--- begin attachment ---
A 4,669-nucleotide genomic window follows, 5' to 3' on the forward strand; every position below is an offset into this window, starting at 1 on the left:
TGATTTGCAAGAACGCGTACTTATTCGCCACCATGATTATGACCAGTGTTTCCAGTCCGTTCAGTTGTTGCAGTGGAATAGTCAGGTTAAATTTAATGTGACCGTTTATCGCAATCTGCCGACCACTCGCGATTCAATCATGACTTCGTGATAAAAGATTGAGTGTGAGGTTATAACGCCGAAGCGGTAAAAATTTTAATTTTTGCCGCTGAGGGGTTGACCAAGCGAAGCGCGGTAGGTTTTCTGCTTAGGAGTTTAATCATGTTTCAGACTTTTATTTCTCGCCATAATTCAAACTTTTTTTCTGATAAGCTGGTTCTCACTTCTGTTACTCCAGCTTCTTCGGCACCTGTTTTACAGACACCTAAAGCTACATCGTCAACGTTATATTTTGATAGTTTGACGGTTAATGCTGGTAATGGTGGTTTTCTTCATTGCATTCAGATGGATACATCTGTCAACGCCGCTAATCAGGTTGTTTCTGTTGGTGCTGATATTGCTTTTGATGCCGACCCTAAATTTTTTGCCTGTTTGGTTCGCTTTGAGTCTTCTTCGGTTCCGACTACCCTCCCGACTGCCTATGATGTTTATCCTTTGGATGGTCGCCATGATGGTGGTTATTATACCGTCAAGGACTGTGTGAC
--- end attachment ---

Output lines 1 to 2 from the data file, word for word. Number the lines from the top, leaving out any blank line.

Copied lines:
A 4,669-nucleotide genomic window follows, 5' to 3' on the forward strand; every position below is an offset into this window, starting at 1 on the left:
TGATTTGCAAGAACGCGTACTTATTCGCCACCATGATTATGACCAGTGTTTCCAGTCCGTTCAGTTGTTGCAGTGGAATAGTCAGGTTAAATTTAATGTGACCGTTTATCGCAATCTGCCGACCACTCGCGATTCAATCATGACTTCGTGATAAAAGATTGAGTGTGAGGTTATAACGCCGAAGCGGTAAAAATTTTAATTTTTGCCGCTGAGGGGTTGACCAAGCGAAGCGCGGTAGGTTTTCTGCTTAGGAGTTTAATCATGTTTCAGACTTTTATTTCTCGCCATAATTCAAACTTTTTTTCTGATAAGCTGGTTCTCACTTCTGTTACTCCAGCTTCTTCGGCACCTGTTTTACAGACACCTAAAGCTACATCGTCAACGTTATATTTTGATAGTTTGACGGTTAATGCTGGTAATGGTGGTTTTCTTCATTGCATTCAGATGGATACATCTGTCAACGCCGCTAATCAGGTTGTTTCTGTTGGTGCTGATATTGCTTTTGATGCCGACCCTAAATTTTTTGCCTGTTTGGTTCGCTTTGAGTCTTCTTCGGTTCCGACTACCCTCCCGACTGCCTATGATGTTTATCCTTTGGATGGTCGCCATGATGGTGGTTATTATACCGTCAAGGACTGTGTGAC